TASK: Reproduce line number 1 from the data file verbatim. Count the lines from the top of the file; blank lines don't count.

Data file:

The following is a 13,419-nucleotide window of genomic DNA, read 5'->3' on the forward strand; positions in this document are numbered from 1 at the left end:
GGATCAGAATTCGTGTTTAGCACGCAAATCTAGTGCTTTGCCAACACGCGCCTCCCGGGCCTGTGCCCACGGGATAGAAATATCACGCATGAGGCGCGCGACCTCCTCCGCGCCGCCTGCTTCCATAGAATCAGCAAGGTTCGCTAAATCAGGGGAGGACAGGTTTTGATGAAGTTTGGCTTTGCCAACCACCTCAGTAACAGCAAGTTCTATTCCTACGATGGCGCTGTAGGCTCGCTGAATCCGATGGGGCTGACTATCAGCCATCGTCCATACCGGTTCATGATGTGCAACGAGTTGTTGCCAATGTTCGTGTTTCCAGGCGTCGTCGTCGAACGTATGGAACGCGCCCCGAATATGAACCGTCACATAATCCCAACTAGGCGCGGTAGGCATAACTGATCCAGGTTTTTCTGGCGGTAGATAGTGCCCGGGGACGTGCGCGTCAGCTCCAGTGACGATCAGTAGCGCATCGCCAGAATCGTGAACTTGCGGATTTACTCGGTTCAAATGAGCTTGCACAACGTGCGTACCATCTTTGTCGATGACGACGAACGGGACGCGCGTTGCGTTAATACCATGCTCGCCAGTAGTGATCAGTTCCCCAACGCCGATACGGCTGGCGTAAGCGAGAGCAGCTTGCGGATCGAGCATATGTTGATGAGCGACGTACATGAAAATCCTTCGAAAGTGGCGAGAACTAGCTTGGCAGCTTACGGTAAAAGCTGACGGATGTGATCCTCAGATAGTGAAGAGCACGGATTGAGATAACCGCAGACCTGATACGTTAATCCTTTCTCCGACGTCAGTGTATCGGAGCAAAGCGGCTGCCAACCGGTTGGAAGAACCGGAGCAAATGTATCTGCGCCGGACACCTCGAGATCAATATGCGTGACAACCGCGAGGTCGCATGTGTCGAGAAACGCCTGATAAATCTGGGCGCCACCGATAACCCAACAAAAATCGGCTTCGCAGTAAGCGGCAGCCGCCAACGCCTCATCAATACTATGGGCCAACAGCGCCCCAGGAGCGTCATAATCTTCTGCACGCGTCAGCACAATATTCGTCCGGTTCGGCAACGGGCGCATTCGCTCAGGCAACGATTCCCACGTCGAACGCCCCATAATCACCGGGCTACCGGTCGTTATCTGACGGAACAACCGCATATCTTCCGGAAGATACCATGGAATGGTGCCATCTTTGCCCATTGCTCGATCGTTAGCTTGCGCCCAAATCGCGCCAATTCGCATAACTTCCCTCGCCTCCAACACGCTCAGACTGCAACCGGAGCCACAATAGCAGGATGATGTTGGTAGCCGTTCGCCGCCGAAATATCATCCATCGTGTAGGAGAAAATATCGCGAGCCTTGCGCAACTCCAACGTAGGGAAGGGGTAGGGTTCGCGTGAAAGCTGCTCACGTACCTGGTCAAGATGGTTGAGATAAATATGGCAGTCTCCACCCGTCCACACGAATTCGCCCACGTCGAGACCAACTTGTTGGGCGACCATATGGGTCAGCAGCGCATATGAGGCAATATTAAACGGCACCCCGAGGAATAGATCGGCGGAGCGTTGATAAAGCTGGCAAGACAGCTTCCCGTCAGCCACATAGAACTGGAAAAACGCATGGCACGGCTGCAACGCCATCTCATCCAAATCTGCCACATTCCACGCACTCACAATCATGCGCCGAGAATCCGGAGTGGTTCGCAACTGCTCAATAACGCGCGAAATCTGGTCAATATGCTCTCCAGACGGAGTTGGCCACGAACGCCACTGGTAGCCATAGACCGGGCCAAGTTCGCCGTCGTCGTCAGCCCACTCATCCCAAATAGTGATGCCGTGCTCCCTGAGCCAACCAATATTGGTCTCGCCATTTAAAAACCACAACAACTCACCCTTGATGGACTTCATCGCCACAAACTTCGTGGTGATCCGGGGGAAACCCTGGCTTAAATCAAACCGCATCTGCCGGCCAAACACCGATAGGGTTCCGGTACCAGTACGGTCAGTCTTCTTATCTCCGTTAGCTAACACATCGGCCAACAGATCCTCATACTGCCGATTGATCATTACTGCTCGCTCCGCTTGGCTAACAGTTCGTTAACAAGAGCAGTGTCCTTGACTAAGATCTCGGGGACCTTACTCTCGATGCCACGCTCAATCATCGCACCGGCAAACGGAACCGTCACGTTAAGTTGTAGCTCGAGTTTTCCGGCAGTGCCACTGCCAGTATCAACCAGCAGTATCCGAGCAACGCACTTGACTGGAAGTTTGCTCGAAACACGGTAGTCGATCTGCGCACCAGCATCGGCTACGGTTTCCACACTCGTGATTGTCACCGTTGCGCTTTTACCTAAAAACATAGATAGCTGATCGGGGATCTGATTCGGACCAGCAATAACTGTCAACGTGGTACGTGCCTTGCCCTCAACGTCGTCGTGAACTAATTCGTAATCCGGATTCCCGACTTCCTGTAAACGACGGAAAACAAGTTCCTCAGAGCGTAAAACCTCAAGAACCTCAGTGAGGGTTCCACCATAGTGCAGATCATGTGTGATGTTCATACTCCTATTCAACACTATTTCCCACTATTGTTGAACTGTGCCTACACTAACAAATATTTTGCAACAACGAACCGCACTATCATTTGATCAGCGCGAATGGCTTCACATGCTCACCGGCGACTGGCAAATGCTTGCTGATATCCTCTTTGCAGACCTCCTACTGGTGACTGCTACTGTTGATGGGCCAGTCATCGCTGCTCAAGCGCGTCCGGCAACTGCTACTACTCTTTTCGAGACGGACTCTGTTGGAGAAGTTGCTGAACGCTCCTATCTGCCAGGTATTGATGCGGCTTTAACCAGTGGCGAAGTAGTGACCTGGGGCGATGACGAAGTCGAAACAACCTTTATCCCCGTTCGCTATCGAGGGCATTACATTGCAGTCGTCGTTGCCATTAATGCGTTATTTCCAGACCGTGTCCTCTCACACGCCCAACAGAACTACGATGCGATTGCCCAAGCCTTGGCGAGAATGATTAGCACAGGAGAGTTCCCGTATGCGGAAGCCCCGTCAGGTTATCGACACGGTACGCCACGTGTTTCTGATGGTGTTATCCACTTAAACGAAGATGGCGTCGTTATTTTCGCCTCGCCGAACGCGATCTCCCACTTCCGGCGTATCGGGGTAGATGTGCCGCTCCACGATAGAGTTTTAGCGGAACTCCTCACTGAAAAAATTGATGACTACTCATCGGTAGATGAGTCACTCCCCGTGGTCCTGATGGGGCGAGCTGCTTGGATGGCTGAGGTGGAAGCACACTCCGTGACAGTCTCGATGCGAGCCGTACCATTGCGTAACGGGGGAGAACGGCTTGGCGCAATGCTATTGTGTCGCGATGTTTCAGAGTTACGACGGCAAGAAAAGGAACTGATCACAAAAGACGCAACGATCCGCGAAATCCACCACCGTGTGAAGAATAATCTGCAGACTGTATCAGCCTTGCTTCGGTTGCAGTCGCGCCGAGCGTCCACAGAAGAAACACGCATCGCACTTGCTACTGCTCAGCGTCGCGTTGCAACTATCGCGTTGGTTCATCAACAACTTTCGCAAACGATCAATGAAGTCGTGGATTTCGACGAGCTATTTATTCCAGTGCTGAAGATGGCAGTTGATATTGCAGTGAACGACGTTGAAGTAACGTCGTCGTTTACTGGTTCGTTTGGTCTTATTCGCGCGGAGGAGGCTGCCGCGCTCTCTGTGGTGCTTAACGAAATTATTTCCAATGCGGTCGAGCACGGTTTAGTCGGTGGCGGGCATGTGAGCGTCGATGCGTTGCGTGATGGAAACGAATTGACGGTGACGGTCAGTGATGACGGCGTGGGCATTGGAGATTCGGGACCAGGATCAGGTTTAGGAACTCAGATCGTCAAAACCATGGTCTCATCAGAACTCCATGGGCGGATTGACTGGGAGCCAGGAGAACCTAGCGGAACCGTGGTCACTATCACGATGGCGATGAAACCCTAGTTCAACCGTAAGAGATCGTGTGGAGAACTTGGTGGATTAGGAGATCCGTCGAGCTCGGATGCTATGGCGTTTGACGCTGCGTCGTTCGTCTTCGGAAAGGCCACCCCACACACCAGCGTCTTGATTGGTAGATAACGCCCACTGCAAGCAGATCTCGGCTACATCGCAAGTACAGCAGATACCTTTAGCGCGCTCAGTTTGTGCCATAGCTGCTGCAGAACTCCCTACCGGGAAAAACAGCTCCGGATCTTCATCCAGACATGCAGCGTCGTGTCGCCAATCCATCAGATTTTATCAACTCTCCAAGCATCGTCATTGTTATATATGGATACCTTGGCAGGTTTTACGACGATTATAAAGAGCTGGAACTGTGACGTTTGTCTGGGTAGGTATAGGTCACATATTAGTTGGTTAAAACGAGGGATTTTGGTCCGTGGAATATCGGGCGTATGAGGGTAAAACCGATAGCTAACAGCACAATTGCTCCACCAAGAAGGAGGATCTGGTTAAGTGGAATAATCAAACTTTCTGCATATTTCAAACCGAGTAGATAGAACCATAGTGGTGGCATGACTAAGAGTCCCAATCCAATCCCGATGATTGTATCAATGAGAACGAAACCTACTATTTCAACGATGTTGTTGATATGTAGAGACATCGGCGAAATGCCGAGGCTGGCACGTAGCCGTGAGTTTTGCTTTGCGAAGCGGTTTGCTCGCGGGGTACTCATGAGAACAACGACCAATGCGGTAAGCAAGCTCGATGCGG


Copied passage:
The following is a 13,419-nucleotide window of genomic DNA, read 5'->3' on the forward strand; positions in this document are numbered from 1 at the left end: